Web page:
Tuesday, October 19, 2010

High Wall (1947)

I have a real weakness for 1940s movies dealing with psychiatry - they’re almost guaranteed to be goofy outrageous fun. Combine psychiatry with some film noir themes and style and you have a definite winner in my book. And while no-one is going to claim that High Wall is one of the great noirs it certainly delivers entertainment.

The movie opens with a bang. A car is being chased by the cops. Steve Kenet (Robert Taylor) is driving with his wife beside him. She appears to be unconscious but as we’re soon to discover she is in fact already dead. Suddenly the car veers off the road and crashes. Meanwhile respectable businessman Willard Whitcombe (Herbert Marshall) has been told that his secretary left the office hurriedly after her husband suddenly returned after being overseas for two years.

The dead woman in the car is the missing secretary and Whitcombe is called in to identify the body. The husband has survived the crash but seems confused and is mumbling that he has killed his wife. The rather zealous DA sees it as an open-and-shut case but a pesky doctor insists that Kenet be sent off for a psychiatric assessment. Kenet, a pilot, had brain surgery during the war and has recently suffered another head injury. Much to the DA’s disgust the psychiatrist who examines him decides he is unfit to stand trial.

That could change if he had another operation but he will not consent to this. Is he hoping to get off the murder charge on a plea of insanity, or is he in fact trying to avoid a trial because he doesn’t want to take the chance of being acquitted? Is he determined to be punished for a crime of which he has no clear recollection? Psychiatrist Dr Ann Lorrison (Audrey Totter) is fascinated by the case. Initially convinced of Kenet’s guilt she gradually coms to suspect that perhaps he is not guilty after all. Kenet is also starting to winder of he really killed his wife.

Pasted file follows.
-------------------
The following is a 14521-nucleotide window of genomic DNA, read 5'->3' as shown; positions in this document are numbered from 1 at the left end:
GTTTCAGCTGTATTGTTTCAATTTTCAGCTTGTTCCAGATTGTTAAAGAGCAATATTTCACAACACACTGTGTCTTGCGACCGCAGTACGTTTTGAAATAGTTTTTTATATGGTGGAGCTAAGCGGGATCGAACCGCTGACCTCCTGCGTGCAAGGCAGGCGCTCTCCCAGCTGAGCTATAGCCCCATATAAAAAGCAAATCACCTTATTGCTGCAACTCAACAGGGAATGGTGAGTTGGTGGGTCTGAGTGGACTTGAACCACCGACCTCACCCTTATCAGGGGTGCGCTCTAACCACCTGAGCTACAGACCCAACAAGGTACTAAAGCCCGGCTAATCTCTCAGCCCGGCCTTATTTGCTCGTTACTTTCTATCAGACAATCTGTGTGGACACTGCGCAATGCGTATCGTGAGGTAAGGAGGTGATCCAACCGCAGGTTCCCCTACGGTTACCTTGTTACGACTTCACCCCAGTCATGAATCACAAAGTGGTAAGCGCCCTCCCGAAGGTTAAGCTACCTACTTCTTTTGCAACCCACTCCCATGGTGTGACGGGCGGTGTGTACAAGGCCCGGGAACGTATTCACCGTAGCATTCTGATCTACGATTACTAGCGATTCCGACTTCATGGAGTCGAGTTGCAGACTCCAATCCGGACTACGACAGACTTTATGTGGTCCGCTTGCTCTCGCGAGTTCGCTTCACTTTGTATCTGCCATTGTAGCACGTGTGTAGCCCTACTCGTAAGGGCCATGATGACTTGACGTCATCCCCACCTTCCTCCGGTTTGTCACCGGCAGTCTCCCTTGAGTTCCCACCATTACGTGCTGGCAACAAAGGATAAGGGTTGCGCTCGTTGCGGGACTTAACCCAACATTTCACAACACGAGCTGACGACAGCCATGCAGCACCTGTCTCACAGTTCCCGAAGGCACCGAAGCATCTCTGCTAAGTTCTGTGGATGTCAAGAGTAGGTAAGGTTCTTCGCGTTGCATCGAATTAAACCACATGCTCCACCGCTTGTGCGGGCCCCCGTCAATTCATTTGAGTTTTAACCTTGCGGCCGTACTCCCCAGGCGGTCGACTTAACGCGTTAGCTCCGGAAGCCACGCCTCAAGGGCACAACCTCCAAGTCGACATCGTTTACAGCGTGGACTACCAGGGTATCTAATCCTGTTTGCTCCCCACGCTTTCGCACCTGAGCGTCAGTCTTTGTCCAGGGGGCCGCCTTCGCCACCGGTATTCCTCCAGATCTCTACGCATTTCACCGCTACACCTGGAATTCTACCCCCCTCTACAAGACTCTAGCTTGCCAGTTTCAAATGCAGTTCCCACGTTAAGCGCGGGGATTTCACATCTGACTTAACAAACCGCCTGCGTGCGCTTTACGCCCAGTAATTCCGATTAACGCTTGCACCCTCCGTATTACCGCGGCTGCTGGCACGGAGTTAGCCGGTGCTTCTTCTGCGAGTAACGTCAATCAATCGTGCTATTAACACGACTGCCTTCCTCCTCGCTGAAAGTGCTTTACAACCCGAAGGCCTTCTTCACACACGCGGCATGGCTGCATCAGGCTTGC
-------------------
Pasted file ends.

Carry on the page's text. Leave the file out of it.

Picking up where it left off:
What follows is classic 40s psychiatry movie stuff, with hypnosis and sodium pentathol (the truth drug so beloved of spy writers) being used as magical keys to unlock the parts of his memory that Kenet has blocked out. It’s not overly difficult to figure out what actually happened on the fateful day in question - the suspense coms from Kenet’s struggle to uncover the truth and his race against time to do so before it’s too late and he finds himself committed to an insane asylum permanently.

Naturally Dr Lorrison gets involved with her patient to a degree that any reputable therapist would regard as highly unprofessional but it wouldn’t be a proper psychiatry movie if she didn’t (think of Ingrid Bergman in Spellbound. And it was almost a rule that the psychiatrist in question had to be young, attractive and female.

In 1947 Robert Taylor, obviously realising that his days as a matinee idol were numbered, had just started to reinvent himself as a much darker sort of actor. It was an experiment that proved highly successful and Taylor went on to give some superb performances in noirish thrillers like The Bribe and Rogue Cop. His performance is one of the highlights of High Wall - he’s sympathetic but with lots of rough edges. Audrey Totter and Herbert Marshall are both very solid.

This was an MGM picture but it has a very definite film noir look and atmosphere.

Of course the plot can’t be taken seriously but if you disregard that and just enjoy the ride you’ll find this a highly entertaining little movie. Unfortunately this one doesn’t appear to be available on DVD but if it turns up on cable TV it’s well worth watching.

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